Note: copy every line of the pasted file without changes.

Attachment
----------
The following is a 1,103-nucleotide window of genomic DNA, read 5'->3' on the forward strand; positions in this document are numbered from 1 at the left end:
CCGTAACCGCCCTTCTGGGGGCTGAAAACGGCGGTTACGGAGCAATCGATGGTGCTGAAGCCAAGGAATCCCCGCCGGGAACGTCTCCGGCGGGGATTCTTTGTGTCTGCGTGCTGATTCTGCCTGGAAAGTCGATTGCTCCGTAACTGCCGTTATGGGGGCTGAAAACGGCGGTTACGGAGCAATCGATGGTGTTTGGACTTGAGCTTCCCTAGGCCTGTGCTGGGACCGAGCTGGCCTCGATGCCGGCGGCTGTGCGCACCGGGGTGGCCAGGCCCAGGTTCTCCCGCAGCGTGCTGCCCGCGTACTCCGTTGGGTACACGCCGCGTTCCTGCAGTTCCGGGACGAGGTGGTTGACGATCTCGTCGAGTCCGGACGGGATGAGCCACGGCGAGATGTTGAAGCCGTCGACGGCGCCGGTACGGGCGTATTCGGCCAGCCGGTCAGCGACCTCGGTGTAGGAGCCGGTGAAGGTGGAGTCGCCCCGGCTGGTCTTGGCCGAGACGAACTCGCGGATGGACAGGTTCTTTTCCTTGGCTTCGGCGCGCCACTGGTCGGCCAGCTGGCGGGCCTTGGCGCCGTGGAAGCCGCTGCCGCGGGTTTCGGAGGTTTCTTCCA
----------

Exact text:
The following is a 1,103-nucleotide window of genomic DNA, read 5'->3' on the forward strand; positions in this document are numbered from 1 at the left end:
CCGTAACCGCCCTTCTGGGGGCTGAAAACGGCGGTTACGGAGCAATCGATGGTGCTGAAGCCAAGGAATCCCCGCCGGGAACGTCTCCGGCGGGGATTCTTTGTGTCTGCGTGCTGATTCTGCCTGGAAAGTCGATTGCTCCGTAACTGCCGTTATGGGGGCTGAAAACGGCGGTTACGGAGCAATCGATGGTGTTTGGACTTGAGCTTCCCTAGGCCTGTGCTGGGACCGAGCTGGCCTCGATGCCGGCGGCTGTGCGCACCGGGGTGGCCAGGCCCAGGTTCTCCCGCAGCGTGCTGCCCGCGTACTCCGTTGGGTACACGCCGCGTTCCTGCAGTTCCGGGACGAGGTGGTTGACGATCTCGTCGAGTCCGGACGGGATGAGCCACGGCGAGATGTTGAAGCCGTCGACGGCGCCGGTACGGGCGTATTCGGCCAGCCGGTCAGCGACCTCGGTGTAGGAGCCGGTGAAGGTGGAGTCGCCCCGGCTGGTCTTGGCCGAGACGAACTCGCGGATGGACAGGTTCTTTTCCTTGGCTTCGGCGCGCCACTGGTCGGCCAGCTGGCGGGCCTTGGCGCCGTGGAAGCCGCTGCCGCGGGTTTCGGAGGTTTCTTCCA